... [Benjamin] Franklin mostly figures in McHugh’s narrative as a genial progenitor of the gospel of success—which proved an altogether more inclusive literary tradition than Webster’s world-conquering linguistic nationalism ... And that, in turn, points up a key limitation of McHugh’s otherwise suggestive and imaginative survey. McHugh tries to argue throughout the book that each of the works she examines tended to reinforce the same process of cultural homogenization. Yet, while Franklin and Webster both wrote out of an impulse for self-improvement, they are not, at the end of the day, offering the same kind of advice ... It’s not that this estimation is wrong, per se—rather, it’s that it explains everything and nothing. Yes, national myth-making tends to obliterate difference in most historical settings—but tensions within such myths produce significant changes over time ... this is ultimately why Americanon, for all of its energetically reported detail, ultimately adds up to considerably less than its bestselling, culture-making parts ... the larger design of Americanon produces a singular flattening effect, in which one fabricated cultural myth is piled atop another, with no apparent resolution or egress on offer.
The chapter on The McGuffey Readers is particularly rich, as it delves into 19th-century debates on education, religion, and immigration. McGuffey’s original Readers were explicitly Protestant, anti-Catholic, and anti-Semitic, and key to spreading the narrative of the Pilgrims and the first Thanksgiving. McHugh notes the importance of these shared myths to a rapidly growing, politically fractious country. She also writes tellingly of their continued use ... Among McHugh’s accomplishments is the deft way she establishes the evolution of ideas across the books she explores ... Another aspect of Americanon that makes it so readable is the way McHugh blends in the biographies of the writers she covers ... If there is a flaw in Americanon, it is its repetitiveness ... As the principles repeat, so do the ulterior motives of the writers behind them ... Of course, repetition is part of the point, just as part of these books’ point—or, if not their point, their effect nevertheless—was to obscure reality and harden myths into truth ... McHugh’s achievement in Americanon is that she makes clear some of the problems with these aspirations are baked into their design and not a result of our frequently having fallen short of them.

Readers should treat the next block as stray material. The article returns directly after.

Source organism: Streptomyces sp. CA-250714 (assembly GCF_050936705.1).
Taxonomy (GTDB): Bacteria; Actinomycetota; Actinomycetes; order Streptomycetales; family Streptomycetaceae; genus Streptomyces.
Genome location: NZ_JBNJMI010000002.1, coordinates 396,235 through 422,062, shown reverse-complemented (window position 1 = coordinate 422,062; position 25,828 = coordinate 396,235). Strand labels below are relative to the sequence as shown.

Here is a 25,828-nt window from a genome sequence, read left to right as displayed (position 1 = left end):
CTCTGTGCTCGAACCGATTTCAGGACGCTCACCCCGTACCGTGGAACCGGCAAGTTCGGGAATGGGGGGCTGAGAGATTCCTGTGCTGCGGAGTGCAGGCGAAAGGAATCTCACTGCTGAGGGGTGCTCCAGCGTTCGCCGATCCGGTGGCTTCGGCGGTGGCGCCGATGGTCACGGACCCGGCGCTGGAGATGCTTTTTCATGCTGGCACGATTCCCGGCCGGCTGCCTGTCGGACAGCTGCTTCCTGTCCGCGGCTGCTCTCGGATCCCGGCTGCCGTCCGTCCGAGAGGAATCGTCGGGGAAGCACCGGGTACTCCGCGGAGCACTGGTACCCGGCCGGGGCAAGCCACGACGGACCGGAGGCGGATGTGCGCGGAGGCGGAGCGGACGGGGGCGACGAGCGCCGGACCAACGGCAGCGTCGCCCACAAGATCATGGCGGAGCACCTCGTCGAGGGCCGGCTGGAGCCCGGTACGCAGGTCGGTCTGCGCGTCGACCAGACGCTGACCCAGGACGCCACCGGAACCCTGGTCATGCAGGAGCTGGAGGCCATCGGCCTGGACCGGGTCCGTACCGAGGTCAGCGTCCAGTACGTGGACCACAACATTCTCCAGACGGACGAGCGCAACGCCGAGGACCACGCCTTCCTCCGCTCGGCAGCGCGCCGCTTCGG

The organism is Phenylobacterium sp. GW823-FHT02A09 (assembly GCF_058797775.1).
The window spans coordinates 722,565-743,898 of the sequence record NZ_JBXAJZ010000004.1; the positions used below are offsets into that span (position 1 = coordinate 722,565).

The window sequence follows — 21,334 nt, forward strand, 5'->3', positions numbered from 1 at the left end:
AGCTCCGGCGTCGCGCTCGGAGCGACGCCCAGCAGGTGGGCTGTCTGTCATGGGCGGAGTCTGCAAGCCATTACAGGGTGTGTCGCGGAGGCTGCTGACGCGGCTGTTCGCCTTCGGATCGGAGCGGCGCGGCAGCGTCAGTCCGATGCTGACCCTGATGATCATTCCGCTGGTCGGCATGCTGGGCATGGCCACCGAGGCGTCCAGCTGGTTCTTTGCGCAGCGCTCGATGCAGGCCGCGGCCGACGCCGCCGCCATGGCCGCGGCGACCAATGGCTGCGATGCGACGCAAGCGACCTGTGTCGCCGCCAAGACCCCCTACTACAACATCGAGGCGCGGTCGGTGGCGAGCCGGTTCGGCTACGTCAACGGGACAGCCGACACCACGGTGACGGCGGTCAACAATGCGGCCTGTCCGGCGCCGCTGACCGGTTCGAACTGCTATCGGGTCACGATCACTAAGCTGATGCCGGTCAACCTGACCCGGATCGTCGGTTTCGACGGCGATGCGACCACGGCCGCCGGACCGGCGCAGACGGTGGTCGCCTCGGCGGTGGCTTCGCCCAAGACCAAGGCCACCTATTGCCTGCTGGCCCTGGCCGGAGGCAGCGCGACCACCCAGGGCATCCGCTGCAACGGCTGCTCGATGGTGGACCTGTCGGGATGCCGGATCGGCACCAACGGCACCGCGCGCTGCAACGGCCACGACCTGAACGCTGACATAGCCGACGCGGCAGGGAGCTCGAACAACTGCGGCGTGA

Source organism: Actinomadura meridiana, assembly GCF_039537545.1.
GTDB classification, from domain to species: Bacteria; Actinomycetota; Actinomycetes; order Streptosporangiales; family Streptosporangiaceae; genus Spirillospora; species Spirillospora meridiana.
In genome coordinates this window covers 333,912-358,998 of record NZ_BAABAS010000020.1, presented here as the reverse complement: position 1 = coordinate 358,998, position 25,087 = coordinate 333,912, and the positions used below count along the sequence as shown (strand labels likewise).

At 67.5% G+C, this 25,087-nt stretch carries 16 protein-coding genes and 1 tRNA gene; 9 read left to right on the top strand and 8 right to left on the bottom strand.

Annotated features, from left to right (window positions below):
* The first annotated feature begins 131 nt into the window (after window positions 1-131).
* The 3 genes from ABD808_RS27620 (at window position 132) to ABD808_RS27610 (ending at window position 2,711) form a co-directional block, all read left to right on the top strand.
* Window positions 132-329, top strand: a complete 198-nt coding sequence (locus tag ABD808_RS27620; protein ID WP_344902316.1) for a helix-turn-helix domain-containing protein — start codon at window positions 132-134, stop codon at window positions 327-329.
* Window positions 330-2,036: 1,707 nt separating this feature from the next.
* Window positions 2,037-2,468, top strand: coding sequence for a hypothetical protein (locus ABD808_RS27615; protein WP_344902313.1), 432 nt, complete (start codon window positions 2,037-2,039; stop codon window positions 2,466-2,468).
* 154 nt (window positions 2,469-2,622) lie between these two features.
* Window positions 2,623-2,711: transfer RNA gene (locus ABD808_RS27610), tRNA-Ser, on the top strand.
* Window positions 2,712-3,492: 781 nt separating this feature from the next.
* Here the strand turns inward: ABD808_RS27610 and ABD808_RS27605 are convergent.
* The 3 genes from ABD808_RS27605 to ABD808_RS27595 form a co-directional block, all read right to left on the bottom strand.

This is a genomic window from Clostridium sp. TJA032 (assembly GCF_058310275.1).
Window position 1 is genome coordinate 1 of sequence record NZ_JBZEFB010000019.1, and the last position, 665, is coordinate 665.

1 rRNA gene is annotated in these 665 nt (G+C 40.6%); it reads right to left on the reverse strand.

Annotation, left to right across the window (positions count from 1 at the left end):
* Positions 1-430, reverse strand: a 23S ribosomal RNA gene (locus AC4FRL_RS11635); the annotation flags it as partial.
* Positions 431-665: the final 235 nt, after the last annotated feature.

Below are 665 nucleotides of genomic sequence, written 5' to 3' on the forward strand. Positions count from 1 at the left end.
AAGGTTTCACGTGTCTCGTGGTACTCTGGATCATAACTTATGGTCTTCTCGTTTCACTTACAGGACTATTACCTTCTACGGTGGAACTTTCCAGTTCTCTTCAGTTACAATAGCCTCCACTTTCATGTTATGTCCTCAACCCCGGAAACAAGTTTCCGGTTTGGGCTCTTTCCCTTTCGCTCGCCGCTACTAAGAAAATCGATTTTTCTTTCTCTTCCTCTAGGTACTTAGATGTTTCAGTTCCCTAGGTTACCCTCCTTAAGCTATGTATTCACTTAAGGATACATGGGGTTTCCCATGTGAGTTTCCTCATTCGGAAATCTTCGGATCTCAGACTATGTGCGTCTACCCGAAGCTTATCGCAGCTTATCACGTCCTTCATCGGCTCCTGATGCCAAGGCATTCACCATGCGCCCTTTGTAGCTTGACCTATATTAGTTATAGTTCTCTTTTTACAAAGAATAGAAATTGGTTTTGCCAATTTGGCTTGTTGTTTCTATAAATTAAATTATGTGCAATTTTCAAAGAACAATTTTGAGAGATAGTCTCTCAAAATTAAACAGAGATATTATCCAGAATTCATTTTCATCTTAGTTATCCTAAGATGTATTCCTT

... delightful ... McHugh’s conclusions can be too pat, and her analysis occasionally lacks rigor ... Still, due in no small part to the appeal of its premise, Americanon is an edifying read, one that might lead readers to reconsider their own dog-eared American classics.
General readers and history devotees might enjoy this compilation and its use of corporate archival and secondary sources; they might also have additions to suggest ... McHugh’s work is distinctive and engaging as it describes American social history through the lens of mainstream nonfiction advice books, and explores how they define or redefine us.
Clearly enthusiastic about her subject, the author sometimes finds herself in the tall weeds; her account of the making of the Old Farmer’s Almanac is everything you ever wanted to know, and then much more besides. Early on, McHugh points out that her field contains 'a striking absence of nonwhite authors and LGBTQ authors,' for the simple reason that dispensers of advice have usually been White men, and often of a conservative religious bent ... A worthy, capably told look at a small canon of works demonstrating how to do well by doing good.